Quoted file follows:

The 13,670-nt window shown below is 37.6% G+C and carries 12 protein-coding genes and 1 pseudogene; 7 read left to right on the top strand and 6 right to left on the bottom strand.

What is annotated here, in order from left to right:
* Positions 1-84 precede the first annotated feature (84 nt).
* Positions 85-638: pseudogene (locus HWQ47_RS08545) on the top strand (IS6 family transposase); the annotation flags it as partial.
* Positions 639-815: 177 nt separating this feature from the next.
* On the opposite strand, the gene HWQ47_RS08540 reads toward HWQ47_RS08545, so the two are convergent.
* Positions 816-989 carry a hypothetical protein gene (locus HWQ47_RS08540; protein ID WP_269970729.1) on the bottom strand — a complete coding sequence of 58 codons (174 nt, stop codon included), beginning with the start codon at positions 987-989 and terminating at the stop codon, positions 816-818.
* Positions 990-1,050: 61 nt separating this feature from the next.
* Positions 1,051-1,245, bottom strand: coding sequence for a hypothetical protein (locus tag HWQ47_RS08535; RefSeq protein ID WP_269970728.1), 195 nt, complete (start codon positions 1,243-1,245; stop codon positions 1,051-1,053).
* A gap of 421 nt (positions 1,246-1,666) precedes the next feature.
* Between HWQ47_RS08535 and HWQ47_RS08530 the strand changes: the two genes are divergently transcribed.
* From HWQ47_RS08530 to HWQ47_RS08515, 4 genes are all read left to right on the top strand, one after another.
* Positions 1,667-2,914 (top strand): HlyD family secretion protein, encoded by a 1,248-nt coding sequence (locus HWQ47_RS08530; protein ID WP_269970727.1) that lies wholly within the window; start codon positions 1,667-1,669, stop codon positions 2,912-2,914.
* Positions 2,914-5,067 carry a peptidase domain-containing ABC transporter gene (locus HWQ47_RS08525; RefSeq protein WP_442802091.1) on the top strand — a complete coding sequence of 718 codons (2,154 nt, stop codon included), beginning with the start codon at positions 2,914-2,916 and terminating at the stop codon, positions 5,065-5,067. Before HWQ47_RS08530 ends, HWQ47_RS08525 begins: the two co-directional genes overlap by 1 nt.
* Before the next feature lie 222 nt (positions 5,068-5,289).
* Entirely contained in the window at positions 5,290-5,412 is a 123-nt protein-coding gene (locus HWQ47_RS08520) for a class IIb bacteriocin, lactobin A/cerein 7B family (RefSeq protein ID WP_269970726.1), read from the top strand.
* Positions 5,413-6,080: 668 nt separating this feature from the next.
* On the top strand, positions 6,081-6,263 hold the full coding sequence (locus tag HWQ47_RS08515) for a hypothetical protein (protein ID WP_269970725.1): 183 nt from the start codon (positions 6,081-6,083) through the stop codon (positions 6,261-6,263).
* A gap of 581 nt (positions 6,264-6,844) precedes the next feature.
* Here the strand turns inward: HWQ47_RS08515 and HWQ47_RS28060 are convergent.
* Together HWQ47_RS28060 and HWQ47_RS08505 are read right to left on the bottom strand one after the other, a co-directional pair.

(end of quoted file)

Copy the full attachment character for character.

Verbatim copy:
The 13,670-nt window shown below is 37.6% G+C and carries 12 protein-coding genes and 1 pseudogene; 7 read left to right on the top strand and 6 right to left on the bottom strand.

What is annotated here, in order from left to right:
* Positions 1-84 precede the first annotated feature (84 nt).
* Positions 85-638: pseudogene (locus HWQ47_RS08545) on the top strand (IS6 family transposase); the annotation flags it as partial.
* Positions 639-815: 177 nt separating this feature from the next.
* On the opposite strand, the gene HWQ47_RS08540 reads toward HWQ47_RS08545, so the two are convergent.
* Positions 816-989 carry a hypothetical protein gene (locus HWQ47_RS08540; protein ID WP_269970729.1) on the bottom strand — a complete coding sequence of 58 codons (174 nt, stop codon included), beginning with the start codon at positions 987-989 and terminating at the stop codon, positions 816-818.
* Positions 990-1,050: 61 nt separating this feature from the next.
* Positions 1,051-1,245, bottom strand: coding sequence for a hypothetical protein (locus tag HWQ47_RS08535; RefSeq protein ID WP_269970728.1), 195 nt, complete (start codon positions 1,243-1,245; stop codon positions 1,051-1,053).
* A gap of 421 nt (positions 1,246-1,666) precedes the next feature.
* Between HWQ47_RS08535 and HWQ47_RS08530 the strand changes: the two genes are divergently transcribed.
* From HWQ47_RS08530 to HWQ47_RS08515, 4 genes are all read left to right on the top strand, one after another.
* Positions 1,667-2,914 (top strand): HlyD family secretion protein, encoded by a 1,248-nt coding sequence (locus HWQ47_RS08530; protein ID WP_269970727.1) that lies wholly within the window; start codon positions 1,667-1,669, stop codon positions 2,912-2,914.
* Positions 2,914-5,067 carry a peptidase domain-containing ABC transporter gene (locus HWQ47_RS08525; RefSeq protein WP_442802091.1) on the top strand — a complete coding sequence of 718 codons (2,154 nt, stop codon included), beginning with the start codon at positions 2,914-2,916 and terminating at the stop codon, positions 5,065-5,067. Before HWQ47_RS08530 ends, HWQ47_RS08525 begins: the two co-directional genes overlap by 1 nt.
* Before the next feature lie 222 nt (positions 5,068-5,289).
* Entirely contained in the window at positions 5,290-5,412 is a 123-nt protein-coding gene (locus HWQ47_RS08520) for a class IIb bacteriocin, lactobin A/cerein 7B family (RefSeq protein ID WP_269970726.1), read from the top strand.
* Positions 5,413-6,080: 668 nt separating this feature from the next.
* On the top strand, positions 6,081-6,263 hold the full coding sequence (locus tag HWQ47_RS08515) for a hypothetical protein (protein ID WP_269970725.1): 183 nt from the start codon (positions 6,081-6,083) through the stop codon (positions 6,261-6,263).
* A gap of 581 nt (positions 6,264-6,844) precedes the next feature.
* Here the strand turns inward: HWQ47_RS08515 and HWQ47_RS28060 are convergent.
* Together HWQ47_RS28060 and HWQ47_RS08505 are read right to left on the bottom strand one after the other, a co-directional pair.